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Family Literacy 1, Self-Esteem: Group Guide

While watching the Self- Esteem workshop we will learn about the importance of building as well as nurturing self-esteem. Building positive self-esteem helps children learn easier and feel valued. The workshop will give us some examples of how to build and nourish children’s opinion of their own worth!

Before the Session Starts:

Materials Required:

  • 3 boxes each with one of the following labels “values”, “abilities”, “control”
  • Self-Esteem Definitions handout
  • Words and pictures from Boardmaker or magazines that indicate fostering self-esteem, e.g., parent holding child, talking to child, listening to child, playing with child, responding to child, giving chances to explore new toys, time to practice new skills, letting child do things independently (dressing, eating), provide choices
  • Glue sticks
  • Scissors

Workshop Content

Introduction of speakers and content

Good evening everyone. Tonight we will discuss literacy and its relevance to self-esteem. As we know children develop very rapidly in their early ages. This is a crucial time to support children’s developing self-esteem since it will help them to become successful individuals.

In this workshop we are going to discuss literacy as early interaction with words i.e., rhymes, stories, listening and talking. These early interactions help young children become more positive about themselves and others which is the beginning of positive self-esteem.
My role will be to facilitate the discussion, keep us on track, and record some of our thoughts. Let’s begin by introducing ourselves and explaining what we hope to get out of this workshop.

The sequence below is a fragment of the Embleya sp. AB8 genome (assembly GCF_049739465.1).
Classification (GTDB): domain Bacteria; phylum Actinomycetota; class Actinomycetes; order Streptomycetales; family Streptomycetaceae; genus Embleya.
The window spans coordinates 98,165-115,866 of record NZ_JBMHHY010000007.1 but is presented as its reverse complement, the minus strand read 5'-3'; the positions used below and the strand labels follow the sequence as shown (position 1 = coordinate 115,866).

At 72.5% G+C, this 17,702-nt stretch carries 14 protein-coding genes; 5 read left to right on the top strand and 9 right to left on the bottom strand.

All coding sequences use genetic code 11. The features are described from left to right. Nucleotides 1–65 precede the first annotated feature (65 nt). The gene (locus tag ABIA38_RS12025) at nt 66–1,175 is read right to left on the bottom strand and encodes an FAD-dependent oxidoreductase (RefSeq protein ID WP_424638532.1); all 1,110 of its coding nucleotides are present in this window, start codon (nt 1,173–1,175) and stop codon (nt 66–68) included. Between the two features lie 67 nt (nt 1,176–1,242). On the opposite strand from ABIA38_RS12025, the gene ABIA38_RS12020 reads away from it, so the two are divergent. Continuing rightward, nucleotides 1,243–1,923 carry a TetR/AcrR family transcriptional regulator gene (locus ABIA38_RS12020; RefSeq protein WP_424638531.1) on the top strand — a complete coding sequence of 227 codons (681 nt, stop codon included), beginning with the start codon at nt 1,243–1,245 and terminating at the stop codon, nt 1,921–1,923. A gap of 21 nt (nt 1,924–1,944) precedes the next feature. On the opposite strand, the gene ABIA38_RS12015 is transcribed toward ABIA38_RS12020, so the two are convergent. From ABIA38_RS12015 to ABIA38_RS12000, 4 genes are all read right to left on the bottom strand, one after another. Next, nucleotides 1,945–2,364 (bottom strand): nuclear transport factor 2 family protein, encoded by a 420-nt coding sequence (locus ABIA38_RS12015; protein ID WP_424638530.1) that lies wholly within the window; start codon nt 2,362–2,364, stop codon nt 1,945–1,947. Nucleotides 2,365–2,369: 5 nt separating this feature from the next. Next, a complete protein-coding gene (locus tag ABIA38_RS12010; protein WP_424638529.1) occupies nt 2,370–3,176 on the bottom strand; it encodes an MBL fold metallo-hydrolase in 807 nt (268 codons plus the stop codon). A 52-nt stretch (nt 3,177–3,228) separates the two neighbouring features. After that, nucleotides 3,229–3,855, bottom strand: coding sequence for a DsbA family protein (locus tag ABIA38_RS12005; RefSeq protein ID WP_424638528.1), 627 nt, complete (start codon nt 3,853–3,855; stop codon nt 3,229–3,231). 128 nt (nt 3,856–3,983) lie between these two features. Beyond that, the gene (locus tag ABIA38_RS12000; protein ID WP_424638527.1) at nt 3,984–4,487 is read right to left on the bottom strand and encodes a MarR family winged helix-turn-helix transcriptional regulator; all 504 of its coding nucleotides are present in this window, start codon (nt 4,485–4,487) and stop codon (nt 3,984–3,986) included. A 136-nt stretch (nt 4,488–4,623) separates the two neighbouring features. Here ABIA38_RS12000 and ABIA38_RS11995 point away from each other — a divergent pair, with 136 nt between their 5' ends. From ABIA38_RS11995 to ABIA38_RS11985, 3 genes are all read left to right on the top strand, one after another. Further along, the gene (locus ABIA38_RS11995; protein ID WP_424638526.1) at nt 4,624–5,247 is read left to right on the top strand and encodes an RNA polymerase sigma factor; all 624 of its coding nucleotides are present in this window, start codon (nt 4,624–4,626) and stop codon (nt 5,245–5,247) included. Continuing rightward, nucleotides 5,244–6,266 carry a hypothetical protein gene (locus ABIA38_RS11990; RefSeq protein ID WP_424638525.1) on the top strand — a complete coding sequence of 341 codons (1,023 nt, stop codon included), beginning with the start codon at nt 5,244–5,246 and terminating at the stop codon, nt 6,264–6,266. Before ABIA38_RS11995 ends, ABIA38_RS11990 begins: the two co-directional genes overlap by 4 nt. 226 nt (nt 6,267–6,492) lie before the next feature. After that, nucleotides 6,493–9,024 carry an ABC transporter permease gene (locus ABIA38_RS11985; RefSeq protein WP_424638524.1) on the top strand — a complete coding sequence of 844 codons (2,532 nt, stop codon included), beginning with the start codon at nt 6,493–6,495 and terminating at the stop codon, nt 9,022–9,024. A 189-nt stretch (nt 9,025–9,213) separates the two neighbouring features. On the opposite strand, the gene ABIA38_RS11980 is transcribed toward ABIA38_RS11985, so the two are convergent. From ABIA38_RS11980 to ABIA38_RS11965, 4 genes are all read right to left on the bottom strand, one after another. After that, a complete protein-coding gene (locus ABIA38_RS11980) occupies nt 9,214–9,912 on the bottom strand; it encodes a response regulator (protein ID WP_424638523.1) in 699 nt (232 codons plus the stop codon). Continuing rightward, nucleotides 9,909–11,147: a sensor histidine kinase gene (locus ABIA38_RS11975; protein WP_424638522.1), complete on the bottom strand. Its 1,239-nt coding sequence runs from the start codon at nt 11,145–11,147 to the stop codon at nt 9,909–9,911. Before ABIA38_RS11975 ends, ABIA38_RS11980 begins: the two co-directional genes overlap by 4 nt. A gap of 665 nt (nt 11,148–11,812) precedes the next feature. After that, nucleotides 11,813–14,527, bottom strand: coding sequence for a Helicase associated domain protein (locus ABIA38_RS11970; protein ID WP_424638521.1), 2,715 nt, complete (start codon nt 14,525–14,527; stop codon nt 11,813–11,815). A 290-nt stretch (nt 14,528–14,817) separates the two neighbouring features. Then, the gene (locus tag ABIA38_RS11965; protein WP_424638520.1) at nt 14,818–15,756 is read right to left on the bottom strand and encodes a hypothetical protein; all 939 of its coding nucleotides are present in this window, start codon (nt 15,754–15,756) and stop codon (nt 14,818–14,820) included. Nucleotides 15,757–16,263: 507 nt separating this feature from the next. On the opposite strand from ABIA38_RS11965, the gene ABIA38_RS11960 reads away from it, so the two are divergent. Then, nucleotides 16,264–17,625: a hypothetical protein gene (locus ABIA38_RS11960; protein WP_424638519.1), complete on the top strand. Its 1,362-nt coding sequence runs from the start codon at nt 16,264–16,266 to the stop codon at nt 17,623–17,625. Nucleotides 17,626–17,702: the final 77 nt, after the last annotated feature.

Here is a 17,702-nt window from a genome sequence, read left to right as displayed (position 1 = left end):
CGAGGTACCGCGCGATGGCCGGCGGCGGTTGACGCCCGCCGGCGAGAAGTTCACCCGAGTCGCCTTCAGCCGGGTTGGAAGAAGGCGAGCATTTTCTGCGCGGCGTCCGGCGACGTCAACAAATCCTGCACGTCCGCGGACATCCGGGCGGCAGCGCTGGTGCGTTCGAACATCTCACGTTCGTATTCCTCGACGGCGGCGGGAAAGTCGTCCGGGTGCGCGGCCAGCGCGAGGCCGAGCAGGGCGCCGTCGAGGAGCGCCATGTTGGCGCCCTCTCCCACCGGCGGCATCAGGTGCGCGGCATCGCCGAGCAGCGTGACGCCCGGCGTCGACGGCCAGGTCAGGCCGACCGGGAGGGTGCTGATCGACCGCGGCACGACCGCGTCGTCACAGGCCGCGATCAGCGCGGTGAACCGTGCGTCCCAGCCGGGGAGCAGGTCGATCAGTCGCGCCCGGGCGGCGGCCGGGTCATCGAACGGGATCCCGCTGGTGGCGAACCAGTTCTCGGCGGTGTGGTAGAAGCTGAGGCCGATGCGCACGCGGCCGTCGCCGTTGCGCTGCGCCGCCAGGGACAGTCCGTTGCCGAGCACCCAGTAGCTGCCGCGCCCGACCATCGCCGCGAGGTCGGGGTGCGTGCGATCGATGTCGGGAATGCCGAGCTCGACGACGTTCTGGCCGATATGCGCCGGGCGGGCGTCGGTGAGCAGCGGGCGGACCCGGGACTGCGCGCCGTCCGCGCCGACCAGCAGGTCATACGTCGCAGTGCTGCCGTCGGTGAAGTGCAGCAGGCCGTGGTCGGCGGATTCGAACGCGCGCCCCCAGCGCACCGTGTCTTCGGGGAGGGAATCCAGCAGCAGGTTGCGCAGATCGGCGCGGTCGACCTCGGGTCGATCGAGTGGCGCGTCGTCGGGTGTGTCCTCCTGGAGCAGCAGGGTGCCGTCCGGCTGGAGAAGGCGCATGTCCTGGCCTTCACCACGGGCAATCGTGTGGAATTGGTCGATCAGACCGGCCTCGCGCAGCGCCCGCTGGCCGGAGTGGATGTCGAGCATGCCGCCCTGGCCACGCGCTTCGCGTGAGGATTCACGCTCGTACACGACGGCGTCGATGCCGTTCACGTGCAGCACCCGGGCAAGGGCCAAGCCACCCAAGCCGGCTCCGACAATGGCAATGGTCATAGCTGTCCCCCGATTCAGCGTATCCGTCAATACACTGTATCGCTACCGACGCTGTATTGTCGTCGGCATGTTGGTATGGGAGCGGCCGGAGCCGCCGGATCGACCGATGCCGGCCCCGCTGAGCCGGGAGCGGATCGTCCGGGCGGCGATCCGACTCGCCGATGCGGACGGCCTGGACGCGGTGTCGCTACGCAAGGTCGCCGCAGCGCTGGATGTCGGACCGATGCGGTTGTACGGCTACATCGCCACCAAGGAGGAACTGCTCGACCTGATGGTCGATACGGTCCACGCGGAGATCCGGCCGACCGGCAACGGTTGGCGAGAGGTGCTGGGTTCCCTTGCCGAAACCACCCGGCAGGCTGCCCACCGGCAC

The icebreaker for this workshop is an activity that encourages participants to feel good about themselves as they talk about a positive experience they had in the past with their child(ren).
Divide the audience into small groups of about two or three. Give them about 5 minutes to share their stories about things that they have done with their child(ren) in the past.


  1. What is self-esteem?
  2. How to foster self-esteem
  3. What are the indications for positive self-esteem?
  4. How does self-esteem help children to learn?

View Slides 1-3

Large Group Discussion:

(Prep: flipchart and markers, Self-Esteem Definitions handout)

Have the group discuss what self-esteem is. Write answers on a flipchart. Be ready to jump into the discussion if the group has a hard time coming up with answers. Possible examples include: confidence to try new things, not giving up too easily, knowing you are worthwhile, feeling secure.

Self-esteem is something you have when you feel good about yourself. It means you feel valued and worthy of respect and love.

Continue talking about the topic “children have positive self-esteem when they…” as you talk about this topic you should show the boxes with the labels to prepare for the activity. Provide the handout with definitions of value, ability, and control.

Children have positive self esteem when they:

  • Feel valued and important to someone (show the box with label “VALUE”)
  • Feel they can do things (show the box with label “ABILITY”)
  • Feel some control over what happens in their lives (show the box with label “CONTROL”)

These are the building blocks for positive self-esteem.

View Slides 4-7

(Prep: flipchart and markers)